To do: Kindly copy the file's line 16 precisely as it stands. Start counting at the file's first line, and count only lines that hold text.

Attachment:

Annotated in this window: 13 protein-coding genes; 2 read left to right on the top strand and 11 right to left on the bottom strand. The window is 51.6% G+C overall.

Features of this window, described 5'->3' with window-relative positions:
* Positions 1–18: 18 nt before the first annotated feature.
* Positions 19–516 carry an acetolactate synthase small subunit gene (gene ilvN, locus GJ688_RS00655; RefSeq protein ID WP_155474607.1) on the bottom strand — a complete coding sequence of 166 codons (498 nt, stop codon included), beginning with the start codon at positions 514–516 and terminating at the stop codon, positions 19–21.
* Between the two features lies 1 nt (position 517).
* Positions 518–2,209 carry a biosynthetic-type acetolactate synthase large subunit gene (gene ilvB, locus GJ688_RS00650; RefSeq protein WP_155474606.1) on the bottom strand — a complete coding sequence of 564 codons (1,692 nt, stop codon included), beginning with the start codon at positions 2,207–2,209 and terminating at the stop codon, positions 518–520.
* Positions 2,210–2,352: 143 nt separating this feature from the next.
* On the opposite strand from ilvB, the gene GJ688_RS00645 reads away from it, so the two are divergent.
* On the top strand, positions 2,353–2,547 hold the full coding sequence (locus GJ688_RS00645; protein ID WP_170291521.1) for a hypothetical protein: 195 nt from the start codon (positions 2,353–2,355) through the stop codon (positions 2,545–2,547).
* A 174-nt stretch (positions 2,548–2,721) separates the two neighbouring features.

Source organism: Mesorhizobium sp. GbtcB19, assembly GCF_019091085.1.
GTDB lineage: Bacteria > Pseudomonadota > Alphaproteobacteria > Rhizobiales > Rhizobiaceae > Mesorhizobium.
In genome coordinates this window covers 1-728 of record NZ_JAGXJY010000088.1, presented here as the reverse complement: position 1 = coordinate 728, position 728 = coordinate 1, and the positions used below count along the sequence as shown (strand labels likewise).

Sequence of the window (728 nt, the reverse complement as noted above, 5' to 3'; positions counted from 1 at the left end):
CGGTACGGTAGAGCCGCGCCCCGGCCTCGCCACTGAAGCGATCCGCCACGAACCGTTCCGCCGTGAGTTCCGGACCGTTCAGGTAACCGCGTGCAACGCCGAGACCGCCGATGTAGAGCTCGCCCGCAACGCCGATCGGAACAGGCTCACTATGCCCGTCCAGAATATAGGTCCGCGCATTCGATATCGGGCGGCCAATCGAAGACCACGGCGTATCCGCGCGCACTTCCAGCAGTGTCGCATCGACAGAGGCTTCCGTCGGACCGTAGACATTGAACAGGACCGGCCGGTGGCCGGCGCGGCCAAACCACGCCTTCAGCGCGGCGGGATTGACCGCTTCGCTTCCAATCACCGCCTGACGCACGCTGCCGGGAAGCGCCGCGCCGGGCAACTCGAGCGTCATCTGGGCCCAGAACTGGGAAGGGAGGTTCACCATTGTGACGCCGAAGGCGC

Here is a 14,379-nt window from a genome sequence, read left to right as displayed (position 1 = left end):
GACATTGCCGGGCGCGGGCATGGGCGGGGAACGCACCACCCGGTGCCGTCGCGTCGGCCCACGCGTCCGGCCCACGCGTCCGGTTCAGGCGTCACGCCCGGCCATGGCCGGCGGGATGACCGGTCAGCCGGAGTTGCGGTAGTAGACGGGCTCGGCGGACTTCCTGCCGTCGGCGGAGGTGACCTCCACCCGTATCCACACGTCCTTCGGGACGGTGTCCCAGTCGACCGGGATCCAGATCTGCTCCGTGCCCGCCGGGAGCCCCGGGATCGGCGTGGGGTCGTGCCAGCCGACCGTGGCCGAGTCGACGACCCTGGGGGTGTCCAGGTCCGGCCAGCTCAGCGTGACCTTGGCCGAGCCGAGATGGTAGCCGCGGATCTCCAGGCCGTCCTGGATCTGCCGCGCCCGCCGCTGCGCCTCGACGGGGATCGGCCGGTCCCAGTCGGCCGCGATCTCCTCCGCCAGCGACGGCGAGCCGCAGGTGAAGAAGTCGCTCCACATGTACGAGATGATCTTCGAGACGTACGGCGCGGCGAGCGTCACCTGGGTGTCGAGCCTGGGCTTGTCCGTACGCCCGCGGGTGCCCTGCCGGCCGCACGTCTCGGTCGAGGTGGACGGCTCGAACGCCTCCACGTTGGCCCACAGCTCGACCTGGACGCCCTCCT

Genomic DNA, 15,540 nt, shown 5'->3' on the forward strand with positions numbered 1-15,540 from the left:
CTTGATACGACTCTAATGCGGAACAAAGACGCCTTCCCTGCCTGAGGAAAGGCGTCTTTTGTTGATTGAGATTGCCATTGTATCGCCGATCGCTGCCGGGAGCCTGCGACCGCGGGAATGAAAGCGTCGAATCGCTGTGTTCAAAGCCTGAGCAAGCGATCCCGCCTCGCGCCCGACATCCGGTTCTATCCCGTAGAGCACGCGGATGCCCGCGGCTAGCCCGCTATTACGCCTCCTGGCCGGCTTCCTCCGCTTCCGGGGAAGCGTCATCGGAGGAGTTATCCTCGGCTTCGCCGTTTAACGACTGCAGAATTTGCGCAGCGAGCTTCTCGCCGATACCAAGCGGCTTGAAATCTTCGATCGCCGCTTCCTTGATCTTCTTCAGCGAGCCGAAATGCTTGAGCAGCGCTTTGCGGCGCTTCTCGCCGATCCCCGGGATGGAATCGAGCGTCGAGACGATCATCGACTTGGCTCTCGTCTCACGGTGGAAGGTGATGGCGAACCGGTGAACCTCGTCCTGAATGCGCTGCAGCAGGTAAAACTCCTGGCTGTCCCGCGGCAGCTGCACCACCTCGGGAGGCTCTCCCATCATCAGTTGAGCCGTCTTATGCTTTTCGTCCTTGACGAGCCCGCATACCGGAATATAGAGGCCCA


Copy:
Here is a 14,379-nt window from a genome sequence, read left to right as displayed (position 1 = left end):